Book Review: The Captivating Flames of Madness

Flames of Madness cover

The Captivating Flames of Madness by Jeff Parsons

This week I review The Captivating Flames of Madness for Blackthorn Book Tours.

“Chilled to the bone” is an overused cliché, but that is exactly how I felt reading many of the stories in Jeff Parsons’ collection The Captivating Flames of Madness. Parsons knows the right ways, the right words to trigger fear. I am still haunted by his description of the teeth of a severed head clanking against a pipe as it rolls back and forth.

Parsons sets his stories in the most vulnerable locations: a plane, a submarine, a locked psych ward, forcing his characters to deal directly with the evil at hand. He channels many different types of horror, finding the right trigger for each in this fright fest of a collection. He inhabits a diverse cast of characters from a young meth head to a discredited paranormal investigator to a disillusioned U-Boat engineer in the heart of WWII.

There are a total of twenty-two stories in this collection, fifteen of which were previously published. “Bruja” takes the old story of a lost boy coming across a witch’s house and breathes new life into it with an unexpected twist. In “Nothing Personal” a hacker blackmails a pharmaceutical company into giving him their “immortality treatment” that leads to a disturbing eternal life he doesn’t want. “The Devourers of Eternity” struck a particular fear of mine in this story of cockroaches that will make your skin crawl.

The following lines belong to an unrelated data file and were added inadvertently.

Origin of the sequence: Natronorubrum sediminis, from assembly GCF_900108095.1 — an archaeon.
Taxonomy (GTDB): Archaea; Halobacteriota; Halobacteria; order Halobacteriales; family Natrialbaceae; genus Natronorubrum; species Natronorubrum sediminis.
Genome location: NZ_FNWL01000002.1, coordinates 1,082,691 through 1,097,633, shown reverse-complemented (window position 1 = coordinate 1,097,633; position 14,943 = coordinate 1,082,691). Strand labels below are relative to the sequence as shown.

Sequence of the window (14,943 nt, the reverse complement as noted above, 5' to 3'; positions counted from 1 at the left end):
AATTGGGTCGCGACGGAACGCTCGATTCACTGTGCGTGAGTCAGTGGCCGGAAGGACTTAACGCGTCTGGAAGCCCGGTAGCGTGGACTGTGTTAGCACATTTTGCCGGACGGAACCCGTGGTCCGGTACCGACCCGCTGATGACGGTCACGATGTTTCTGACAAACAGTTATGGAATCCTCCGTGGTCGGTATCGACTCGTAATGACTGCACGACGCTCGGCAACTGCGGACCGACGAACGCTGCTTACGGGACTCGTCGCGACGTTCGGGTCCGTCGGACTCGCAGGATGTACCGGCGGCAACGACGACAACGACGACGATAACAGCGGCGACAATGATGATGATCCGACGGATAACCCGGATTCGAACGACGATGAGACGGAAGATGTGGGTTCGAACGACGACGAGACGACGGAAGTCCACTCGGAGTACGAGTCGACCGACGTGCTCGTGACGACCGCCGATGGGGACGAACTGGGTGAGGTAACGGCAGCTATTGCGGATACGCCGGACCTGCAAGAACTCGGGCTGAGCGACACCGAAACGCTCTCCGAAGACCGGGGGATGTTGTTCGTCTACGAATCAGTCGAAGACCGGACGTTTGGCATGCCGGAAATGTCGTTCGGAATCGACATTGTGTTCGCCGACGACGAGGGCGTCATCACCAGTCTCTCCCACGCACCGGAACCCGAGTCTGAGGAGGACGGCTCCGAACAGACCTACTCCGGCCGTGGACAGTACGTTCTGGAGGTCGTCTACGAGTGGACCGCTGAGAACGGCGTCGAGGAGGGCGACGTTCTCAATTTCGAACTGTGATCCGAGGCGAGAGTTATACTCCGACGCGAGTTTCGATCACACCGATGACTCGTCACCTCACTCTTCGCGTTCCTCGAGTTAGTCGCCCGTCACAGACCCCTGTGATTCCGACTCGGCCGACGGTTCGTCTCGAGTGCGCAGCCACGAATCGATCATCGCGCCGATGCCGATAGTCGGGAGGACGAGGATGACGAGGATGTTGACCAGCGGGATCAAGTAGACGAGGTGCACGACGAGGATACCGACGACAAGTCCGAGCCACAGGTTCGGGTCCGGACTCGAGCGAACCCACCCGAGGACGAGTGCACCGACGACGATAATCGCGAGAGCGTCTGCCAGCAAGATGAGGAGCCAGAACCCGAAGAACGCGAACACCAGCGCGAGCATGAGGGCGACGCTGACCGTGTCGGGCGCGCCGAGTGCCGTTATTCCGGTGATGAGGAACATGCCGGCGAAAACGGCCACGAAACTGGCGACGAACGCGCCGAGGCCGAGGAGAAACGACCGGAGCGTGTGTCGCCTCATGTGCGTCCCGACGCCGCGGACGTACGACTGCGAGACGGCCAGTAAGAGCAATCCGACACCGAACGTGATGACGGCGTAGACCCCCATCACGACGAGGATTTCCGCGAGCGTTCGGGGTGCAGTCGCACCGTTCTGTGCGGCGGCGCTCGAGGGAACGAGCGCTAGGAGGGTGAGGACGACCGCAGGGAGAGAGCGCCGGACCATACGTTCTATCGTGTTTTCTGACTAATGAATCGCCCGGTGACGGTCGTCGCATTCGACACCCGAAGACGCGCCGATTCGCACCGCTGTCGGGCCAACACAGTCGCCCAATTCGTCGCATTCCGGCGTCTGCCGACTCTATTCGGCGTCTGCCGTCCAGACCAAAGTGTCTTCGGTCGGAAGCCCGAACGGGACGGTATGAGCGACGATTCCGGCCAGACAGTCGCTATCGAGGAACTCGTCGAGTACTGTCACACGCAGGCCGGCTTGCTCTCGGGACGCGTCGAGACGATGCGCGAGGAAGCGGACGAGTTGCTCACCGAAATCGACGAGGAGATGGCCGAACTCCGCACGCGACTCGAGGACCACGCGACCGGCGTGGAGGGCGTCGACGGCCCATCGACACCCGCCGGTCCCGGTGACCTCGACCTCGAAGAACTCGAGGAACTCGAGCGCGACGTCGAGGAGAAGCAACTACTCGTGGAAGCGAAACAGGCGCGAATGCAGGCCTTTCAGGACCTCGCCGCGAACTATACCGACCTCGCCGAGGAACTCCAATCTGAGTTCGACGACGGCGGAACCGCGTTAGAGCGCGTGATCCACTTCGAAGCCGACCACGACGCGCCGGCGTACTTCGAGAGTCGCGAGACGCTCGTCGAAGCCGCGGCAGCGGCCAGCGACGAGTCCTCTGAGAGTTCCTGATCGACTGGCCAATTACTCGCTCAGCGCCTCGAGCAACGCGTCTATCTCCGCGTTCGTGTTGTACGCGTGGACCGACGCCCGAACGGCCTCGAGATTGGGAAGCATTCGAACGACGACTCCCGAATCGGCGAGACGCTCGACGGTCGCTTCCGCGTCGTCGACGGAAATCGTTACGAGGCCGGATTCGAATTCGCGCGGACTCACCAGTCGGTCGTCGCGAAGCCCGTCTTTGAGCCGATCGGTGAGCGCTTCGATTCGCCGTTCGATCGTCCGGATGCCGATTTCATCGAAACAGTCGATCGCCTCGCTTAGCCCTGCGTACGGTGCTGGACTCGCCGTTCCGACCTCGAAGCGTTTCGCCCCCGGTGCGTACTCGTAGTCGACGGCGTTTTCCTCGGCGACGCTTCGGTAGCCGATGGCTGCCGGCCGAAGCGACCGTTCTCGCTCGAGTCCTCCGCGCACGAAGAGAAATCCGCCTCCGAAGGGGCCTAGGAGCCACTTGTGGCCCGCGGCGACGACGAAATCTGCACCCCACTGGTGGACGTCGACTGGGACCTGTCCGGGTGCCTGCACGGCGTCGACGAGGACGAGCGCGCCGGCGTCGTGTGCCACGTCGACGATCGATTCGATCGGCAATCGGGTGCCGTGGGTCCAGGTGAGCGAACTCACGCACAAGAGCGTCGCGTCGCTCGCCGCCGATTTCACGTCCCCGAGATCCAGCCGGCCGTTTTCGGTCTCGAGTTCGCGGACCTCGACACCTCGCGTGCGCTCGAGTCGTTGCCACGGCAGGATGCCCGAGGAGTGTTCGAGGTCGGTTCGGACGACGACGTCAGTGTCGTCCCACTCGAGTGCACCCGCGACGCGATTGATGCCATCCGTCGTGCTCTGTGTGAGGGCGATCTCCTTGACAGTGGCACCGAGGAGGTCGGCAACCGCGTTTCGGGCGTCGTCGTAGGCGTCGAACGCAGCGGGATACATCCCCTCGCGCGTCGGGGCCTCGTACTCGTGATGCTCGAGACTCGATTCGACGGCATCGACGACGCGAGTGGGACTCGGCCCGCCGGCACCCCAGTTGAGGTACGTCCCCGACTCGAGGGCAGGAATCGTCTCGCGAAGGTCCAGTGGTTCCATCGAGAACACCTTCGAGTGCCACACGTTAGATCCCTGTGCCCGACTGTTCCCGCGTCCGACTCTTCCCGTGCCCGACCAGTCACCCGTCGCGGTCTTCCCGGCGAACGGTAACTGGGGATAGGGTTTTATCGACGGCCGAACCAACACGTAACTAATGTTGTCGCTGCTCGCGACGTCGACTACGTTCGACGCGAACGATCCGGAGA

My favorite of the collection, however, was “There’s No Place Like Hell.” The world is engulfed in cold, only getting colder, as shadows haunt the world and people disappear one by one. The story, I felt, was not only the best written, but also the most emotionally investing. By the end, the main character’s grief became my own.

Still, I had a few qualms with the collection. The quality of the prose was not always consistent. Some stories were wonderfully written, others—not so much. Both “Eye of the Storm” and “Among Us” didn’t do it for me, more from janky plot construction than the words themselves. Mental illness was a common theme (as seen from its title), but wasn’t always handled with the most accuracy.

Two stories alluded to a hidden evil beneath the ground, giving me cosmic horror vibes. I wish Parsons had explored this more.

Though I read this book for Blackthorn Book Tours, it is certainly a book I would have picked up on my own. And while not the most profound piece of literature, it is a fun and engaging read that will glue you to the page and transport you to a world of fear and suspense.

You can find The Captivating Flames of Madness on Amazon here.

You can find Jeff Parsons’ Facebook author page here.


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